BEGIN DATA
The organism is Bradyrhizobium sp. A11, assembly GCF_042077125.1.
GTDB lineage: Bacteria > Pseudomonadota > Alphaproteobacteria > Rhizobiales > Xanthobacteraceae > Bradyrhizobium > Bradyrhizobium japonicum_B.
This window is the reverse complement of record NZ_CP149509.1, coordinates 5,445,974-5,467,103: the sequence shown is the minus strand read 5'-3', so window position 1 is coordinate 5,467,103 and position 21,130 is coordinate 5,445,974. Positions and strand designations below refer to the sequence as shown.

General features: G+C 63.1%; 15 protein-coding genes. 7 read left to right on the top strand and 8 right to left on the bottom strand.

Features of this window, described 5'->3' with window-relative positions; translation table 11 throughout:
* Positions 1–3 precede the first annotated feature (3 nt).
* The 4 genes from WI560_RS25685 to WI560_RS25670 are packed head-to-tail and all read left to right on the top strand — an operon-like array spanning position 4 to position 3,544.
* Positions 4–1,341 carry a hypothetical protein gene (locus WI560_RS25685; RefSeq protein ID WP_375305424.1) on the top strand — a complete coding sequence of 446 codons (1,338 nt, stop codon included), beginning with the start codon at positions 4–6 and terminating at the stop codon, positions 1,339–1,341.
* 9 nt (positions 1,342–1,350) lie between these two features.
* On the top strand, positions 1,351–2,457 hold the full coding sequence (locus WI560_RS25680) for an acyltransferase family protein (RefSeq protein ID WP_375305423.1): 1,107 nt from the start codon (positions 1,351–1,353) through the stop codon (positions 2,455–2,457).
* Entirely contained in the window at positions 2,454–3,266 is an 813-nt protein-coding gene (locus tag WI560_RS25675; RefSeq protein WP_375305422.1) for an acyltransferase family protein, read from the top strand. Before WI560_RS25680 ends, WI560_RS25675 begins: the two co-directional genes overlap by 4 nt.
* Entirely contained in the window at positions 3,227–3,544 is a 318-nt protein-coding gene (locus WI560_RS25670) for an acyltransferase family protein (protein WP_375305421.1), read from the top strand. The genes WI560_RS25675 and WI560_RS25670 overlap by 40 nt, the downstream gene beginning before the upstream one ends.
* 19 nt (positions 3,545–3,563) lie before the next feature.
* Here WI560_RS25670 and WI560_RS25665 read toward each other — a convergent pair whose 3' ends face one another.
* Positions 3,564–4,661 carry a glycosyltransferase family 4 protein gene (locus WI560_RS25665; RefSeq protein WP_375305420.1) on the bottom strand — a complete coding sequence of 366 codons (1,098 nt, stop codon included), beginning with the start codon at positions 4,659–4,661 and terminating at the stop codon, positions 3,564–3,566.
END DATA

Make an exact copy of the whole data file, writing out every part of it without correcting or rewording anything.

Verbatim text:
The organism is Bradyrhizobium sp. A11, assembly GCF_042077125.1.
GTDB lineage: Bacteria > Pseudomonadota > Alphaproteobacteria > Rhizobiales > Xanthobacteraceae > Bradyrhizobium > Bradyrhizobium japonicum_B.
This window is the reverse complement of record NZ_CP149509.1, coordinates 5,445,974-5,467,103: the sequence shown is the minus strand read 5'-3', so window position 1 is coordinate 5,467,103 and position 21,130 is coordinate 5,445,974. Positions and strand designations below refer to the sequence as shown.

General features: G+C 63.1%; 15 protein-coding genes. 7 read left to right on the top strand and 8 right to left on the bottom strand.

Features of this window, described 5'->3' with window-relative positions; translation table 11 throughout:
* Positions 1–3 precede the first annotated feature (3 nt).
* The 4 genes from WI560_RS25685 to WI560_RS25670 are packed head-to-tail and all read left to right on the top strand — an operon-like array spanning position 4 to position 3,544.
* Positions 4–1,341 carry a hypothetical protein gene (locus WI560_RS25685; RefSeq protein ID WP_375305424.1) on the top strand — a complete coding sequence of 446 codons (1,338 nt, stop codon included), beginning with the start codon at positions 4–6 and terminating at the stop codon, positions 1,339–1,341.
* 9 nt (positions 1,342–1,350) lie between these two features.
* On the top strand, positions 1,351–2,457 hold the full coding sequence (locus WI560_RS25680) for an acyltransferase family protein (RefSeq protein ID WP_375305423.1): 1,107 nt from the start codon (positions 1,351–1,353) through the stop codon (positions 2,455–2,457).
* Entirely contained in the window at positions 2,454–3,266 is an 813-nt protein-coding gene (locus tag WI560_RS25675; RefSeq protein WP_375305422.1) for an acyltransferase family protein, read from the top strand. Before WI560_RS25680 ends, WI560_RS25675 begins: the two co-directional genes overlap by 4 nt.
* Entirely contained in the window at positions 3,227–3,544 is a 318-nt protein-coding gene (locus WI560_RS25670) for an acyltransferase family protein (protein WP_375305421.1), read from the top strand. The genes WI560_RS25675 and WI560_RS25670 overlap by 40 nt, the downstream gene beginning before the upstream one ends.
* 19 nt (positions 3,545–3,563) lie before the next feature.
* Here WI560_RS25670 and WI560_RS25665 read toward each other — a convergent pair whose 3' ends face one another.
* Positions 3,564–4,661 carry a glycosyltransferase family 4 protein gene (locus WI560_RS25665; RefSeq protein WP_375305420.1) on the bottom strand — a complete coding sequence of 366 codons (1,098 nt, stop codon included), beginning with the start codon at positions 4,659–4,661 and terminating at the stop codon, positions 3,564–3,566.